Fairpoint Can Keep Penalty Money To Build Up Broadband Coverage

Sean MacEntee

If Fairpoint agrees to the PUC's terms, underserved areas could see better broadband coverage

The question of whether to offer customers rebates for bad service or expand broadband access throughout the state is now pretty much for Fairpoint to decide.

The telecom company faces $2.8 million in fines related to a series of service problems that cropped-up back in 2009.  Rather than return the fees to customers, Fairpoint asked the Public Utilities Commission to allow it to use that money to expand broadband access.  As we previously reported, it was a controversial proposal.  And, as Dennis Paiste now writes for the Union-Leader, the PUC approved the proposal by a vote of 2-1.  But Commissioner Michael Harrington wrote a dissenting opinion:

“’In my opinion, allowing FairPoint to keep the money and use it for unregulated capital investment sends the wrong message about the purpose of performance penalties,’ Harrington said.”

But, Paiste reports, Fairpoint isn’t exactly free to do what it would like.  If the telecom wants to use the money for broadband, the PUC ruled it will have to have a plan submitted by the end of the month for putting the funds in an escrow account.  That’s basically insurance that the money will actually go to enhancing internet coverage, rather than hitting corporate coffers.  And among other things, Fairpoint will be legally bound to keep its word, no matter what comes down from the legislature in the future.  Paiste writes the company will also have to “commit to expanding broadband in unserved areas of New Hampshire within FairPoint’s franchise anywhere in the state, not just in the North Country.”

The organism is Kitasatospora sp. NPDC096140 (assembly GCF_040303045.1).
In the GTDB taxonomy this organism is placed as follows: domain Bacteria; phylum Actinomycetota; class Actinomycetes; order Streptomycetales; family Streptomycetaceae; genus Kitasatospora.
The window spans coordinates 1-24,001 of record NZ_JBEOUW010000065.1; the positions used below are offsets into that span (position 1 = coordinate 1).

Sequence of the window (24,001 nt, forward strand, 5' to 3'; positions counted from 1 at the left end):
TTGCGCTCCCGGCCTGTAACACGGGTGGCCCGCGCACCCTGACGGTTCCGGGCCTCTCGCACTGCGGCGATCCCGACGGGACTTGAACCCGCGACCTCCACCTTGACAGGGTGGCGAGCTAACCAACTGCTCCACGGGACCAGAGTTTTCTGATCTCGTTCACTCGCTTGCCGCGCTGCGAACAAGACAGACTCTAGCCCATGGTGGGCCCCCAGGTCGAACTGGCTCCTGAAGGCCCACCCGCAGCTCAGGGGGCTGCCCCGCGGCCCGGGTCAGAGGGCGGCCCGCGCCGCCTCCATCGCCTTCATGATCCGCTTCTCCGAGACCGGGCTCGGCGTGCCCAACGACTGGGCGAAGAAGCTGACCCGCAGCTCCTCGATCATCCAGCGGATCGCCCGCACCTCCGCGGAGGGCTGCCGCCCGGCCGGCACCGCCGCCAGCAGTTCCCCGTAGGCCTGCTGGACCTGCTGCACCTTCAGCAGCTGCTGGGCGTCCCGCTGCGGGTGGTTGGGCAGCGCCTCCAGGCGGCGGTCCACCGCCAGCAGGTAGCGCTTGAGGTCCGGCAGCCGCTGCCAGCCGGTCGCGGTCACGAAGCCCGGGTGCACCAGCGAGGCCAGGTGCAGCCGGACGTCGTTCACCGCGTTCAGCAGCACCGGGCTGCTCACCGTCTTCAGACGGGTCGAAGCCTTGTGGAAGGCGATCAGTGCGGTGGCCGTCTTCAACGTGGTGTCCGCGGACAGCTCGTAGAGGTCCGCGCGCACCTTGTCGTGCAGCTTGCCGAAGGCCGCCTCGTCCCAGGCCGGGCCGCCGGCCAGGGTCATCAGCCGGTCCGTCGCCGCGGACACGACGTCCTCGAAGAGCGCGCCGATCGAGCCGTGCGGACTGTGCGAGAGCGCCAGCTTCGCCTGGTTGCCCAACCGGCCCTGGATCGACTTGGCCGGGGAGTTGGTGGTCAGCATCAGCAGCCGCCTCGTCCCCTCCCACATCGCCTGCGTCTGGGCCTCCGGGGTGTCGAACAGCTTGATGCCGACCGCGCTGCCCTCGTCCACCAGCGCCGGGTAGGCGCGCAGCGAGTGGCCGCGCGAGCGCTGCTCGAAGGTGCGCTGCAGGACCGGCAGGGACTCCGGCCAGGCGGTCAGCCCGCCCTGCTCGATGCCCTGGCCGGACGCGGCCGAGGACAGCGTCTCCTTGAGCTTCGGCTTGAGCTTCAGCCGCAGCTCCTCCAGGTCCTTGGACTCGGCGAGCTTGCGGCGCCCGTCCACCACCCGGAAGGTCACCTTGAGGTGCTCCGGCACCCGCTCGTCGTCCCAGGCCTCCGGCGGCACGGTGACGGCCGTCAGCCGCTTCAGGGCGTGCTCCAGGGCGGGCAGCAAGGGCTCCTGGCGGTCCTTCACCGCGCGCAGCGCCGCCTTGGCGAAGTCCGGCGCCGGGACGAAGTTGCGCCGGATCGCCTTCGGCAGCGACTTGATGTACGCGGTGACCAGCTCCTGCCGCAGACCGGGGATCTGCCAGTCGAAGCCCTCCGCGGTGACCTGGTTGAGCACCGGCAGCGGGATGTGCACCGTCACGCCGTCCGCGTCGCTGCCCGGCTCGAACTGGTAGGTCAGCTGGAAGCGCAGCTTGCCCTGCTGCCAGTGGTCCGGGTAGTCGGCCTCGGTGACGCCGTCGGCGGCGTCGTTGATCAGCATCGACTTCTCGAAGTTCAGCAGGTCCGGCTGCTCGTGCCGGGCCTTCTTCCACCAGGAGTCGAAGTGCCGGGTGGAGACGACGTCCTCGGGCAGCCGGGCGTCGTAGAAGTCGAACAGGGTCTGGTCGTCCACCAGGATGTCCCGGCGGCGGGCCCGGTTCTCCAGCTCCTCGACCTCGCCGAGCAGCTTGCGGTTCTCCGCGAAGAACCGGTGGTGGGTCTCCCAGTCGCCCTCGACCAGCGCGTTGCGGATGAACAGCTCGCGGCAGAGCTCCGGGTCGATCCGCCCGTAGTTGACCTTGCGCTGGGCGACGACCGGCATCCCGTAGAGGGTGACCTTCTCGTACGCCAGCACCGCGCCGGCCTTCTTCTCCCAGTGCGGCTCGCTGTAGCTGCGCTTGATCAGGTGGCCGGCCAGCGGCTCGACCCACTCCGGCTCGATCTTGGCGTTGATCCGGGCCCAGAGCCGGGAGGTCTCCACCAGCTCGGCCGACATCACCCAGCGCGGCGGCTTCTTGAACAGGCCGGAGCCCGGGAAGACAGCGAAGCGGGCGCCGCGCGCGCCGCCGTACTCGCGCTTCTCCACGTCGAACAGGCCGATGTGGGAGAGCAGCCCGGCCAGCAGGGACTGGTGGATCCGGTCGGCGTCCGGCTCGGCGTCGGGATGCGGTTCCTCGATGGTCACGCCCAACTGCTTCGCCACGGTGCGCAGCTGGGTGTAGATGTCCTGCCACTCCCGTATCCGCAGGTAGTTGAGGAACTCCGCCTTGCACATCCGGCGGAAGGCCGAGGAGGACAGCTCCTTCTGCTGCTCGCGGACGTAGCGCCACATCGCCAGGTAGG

If Fairpoint ultimately agrees to the arrangement, it will have to pay whatever’s left in the escrow account back to customers as rebates.

Right now, the company’s reviewing the PUC ruling.  Fairpoint will also have to rebate the penalties if  it doesn’t submit a plan for the escrow account, or decides against the commission’s terms.  If it does agree with the ruling, Fairpoint says it will add another $500,000 to broadband expansion, giving the project a grand total of $3.3 million in funding.


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